Refrigerators and deep freezers are needed. Freezing is considered an effective method for preserving beef, poultry, fish and milk and of course, the famed Christmas turkey. It kills three quarters of all known bacteria and stops the growth of fungi. It inactivates most microbes by keeping them in the lag phase.

However, it should be noted that the dangerous bacterium Staphylococcus aureus which causes food poisoning is a psychrophile. It may not be drastically affected even by refrigeration as it grows between 6.8o C to 8oC, produces toxins and because it is found in the throat and nostrils of human beings food handlers, especially cooks and those serving food must avoid spitting, coughing and nose picking.
In the absence of refrigerators, foods can be kept under chilling temperatures of between 0oC and 15oC. It prevents the deterioration of foods by reducing such bio-chemical reactions like autolysis in fish, loss of nutrients and moisture, aging in beef and cheese. Onions, apples and tomatoes which respire slowly have been found to keep well within this temperature range. Beans could be kept in deep freezers for 48 hours, removed and stored dry. Such beans remain safe for consumption for upward of three months. Do not eat or cook frozen meat that smells bad.
During storage, care must be taken to preserve food stuffs from being contaminated with insecticides. Cooking utensils, cooked and uncooked food should be kept away before the spraying with insecticides. Doors and windows should be opened to allow in fresh air. This reduces the concentration of the insecticide, rat poison, smoke repellents and other pesticides used.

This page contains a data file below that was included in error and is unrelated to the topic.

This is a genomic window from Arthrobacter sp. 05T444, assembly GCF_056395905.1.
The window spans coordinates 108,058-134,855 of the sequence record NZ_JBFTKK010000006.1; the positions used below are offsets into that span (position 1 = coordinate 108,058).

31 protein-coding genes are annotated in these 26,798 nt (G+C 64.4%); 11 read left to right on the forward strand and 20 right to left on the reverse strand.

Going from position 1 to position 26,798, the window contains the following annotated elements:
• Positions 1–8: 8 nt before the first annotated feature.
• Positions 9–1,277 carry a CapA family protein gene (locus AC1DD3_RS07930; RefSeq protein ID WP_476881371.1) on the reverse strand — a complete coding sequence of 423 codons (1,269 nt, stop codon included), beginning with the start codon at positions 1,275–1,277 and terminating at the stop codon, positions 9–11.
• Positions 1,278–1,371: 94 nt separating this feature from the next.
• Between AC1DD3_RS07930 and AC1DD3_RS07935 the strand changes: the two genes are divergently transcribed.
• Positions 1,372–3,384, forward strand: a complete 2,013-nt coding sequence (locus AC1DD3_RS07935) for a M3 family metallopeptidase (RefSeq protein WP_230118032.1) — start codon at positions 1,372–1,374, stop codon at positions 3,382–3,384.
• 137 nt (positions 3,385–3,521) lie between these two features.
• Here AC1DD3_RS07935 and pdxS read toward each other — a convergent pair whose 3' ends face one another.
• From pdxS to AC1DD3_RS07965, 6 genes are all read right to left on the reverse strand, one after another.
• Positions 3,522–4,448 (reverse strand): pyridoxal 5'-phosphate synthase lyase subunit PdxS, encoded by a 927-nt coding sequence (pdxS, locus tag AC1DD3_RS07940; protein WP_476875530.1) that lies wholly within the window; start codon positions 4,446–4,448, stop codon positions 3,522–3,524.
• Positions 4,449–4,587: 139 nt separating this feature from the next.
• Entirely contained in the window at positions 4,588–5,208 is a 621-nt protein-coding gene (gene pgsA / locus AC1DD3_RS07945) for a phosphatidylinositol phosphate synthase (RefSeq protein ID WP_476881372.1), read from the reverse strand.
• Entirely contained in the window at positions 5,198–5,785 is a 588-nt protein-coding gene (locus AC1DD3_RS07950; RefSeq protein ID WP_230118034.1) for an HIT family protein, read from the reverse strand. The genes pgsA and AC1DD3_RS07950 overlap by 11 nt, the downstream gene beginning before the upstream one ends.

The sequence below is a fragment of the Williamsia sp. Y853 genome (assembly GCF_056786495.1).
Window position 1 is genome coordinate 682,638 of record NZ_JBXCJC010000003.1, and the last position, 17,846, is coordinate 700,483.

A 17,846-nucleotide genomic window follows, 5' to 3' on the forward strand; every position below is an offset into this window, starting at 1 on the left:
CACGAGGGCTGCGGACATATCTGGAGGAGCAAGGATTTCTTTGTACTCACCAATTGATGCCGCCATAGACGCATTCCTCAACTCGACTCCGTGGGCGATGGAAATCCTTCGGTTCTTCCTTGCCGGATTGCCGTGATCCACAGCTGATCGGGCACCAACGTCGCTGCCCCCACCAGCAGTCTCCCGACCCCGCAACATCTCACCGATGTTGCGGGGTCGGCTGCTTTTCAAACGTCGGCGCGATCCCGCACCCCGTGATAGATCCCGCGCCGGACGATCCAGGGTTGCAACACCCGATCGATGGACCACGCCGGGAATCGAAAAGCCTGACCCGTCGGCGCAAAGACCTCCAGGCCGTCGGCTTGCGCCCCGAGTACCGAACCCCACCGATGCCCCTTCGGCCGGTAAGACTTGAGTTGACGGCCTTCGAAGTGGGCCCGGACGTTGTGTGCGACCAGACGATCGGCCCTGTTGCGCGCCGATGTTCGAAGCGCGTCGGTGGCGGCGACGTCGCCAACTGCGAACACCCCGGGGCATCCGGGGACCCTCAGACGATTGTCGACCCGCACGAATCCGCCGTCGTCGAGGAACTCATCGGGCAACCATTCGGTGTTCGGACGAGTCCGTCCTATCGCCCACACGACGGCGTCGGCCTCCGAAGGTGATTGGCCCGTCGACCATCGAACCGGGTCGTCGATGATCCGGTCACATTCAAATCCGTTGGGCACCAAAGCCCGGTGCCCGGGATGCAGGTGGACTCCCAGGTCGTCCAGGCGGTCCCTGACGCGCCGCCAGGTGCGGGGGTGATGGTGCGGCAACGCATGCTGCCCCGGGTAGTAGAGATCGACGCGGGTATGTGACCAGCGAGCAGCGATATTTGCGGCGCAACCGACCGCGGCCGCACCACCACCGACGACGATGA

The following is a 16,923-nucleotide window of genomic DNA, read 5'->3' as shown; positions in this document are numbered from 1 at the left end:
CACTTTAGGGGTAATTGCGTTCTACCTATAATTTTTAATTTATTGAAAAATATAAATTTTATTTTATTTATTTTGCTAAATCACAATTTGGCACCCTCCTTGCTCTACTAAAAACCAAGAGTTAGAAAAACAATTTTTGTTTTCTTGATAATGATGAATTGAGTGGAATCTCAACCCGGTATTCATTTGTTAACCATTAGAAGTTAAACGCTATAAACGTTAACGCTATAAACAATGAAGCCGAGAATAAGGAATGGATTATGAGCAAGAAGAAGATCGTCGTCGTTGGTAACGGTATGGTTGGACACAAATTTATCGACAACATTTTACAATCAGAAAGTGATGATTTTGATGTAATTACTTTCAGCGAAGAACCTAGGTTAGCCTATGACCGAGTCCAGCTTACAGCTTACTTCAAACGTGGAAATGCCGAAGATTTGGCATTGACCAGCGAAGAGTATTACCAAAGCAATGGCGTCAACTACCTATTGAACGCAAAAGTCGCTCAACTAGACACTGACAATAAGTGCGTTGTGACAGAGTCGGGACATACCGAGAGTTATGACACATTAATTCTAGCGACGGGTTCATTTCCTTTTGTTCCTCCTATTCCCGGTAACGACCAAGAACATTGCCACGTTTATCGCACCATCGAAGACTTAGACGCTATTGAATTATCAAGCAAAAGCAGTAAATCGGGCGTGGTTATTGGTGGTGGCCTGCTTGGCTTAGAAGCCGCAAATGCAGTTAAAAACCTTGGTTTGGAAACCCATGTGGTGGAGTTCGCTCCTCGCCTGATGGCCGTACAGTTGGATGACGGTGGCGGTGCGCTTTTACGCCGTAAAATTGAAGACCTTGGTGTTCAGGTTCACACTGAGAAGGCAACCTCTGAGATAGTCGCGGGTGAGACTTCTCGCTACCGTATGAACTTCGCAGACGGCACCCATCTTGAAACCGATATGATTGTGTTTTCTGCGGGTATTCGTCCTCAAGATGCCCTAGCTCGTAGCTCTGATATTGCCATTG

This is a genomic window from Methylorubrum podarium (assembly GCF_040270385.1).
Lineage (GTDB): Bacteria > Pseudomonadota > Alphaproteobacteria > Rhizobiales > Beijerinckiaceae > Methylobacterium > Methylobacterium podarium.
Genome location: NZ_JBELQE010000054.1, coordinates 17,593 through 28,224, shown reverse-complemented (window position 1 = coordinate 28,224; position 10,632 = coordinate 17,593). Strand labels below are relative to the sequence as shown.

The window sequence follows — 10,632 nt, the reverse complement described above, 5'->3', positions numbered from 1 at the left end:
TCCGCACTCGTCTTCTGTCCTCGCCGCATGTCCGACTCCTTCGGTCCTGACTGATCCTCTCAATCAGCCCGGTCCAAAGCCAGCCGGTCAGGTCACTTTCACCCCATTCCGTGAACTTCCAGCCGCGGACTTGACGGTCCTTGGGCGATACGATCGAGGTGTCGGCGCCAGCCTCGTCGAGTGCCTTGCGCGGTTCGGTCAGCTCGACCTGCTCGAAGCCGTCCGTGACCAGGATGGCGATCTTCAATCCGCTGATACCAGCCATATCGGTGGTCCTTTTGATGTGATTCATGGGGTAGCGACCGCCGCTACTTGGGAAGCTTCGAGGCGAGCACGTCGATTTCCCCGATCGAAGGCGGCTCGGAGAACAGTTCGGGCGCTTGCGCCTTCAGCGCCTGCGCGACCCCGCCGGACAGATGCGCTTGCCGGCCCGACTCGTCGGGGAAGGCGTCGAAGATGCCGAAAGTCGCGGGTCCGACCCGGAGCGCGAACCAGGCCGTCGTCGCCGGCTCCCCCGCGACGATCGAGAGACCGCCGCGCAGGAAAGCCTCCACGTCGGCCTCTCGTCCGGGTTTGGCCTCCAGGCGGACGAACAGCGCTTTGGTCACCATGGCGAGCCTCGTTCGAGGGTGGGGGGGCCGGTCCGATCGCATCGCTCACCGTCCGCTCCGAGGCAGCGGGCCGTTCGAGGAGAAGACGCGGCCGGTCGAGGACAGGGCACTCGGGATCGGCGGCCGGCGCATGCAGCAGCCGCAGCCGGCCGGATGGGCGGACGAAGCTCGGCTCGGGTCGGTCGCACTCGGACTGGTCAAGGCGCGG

Read also: Food safety: Overcoming the challenges of pesticide analysis

Cooking should not be done in a hurry because it is the festival time. Inadequate time-and-temperature relationship during cooking could leave poisonous microbes in foods such as rice, chicken, meat-pie, dough-nut, scotch eggs, sandwiches and hamburgers. Avoid meat that turns pinkish in the middle after cooking. Since much rice would be cooked avoid cooked rice left at room temperature for more than two hours. It could easily be contaminated. Heat to 87.5oC and refrigerate. Canned foods should be warmed in oil, not water. Avoid tinned tomato with black, rusty ring as they may be contaminated.

For this period of festivities, foods like milk, ice cream, beer, wine and fruit juices should be pasteurized before refrigeration. Pasteurization means subjecting them to specific temperatures less than 100oC at pressure of one atmosphere. For instance, beer can be pasteurized at 60oC for 30 minutes, and wine at between 82oC to 86oC for 1 minute. The aim is to destroy the vegetative cells of bacteria, moulds and yeasts, as well as enzymes.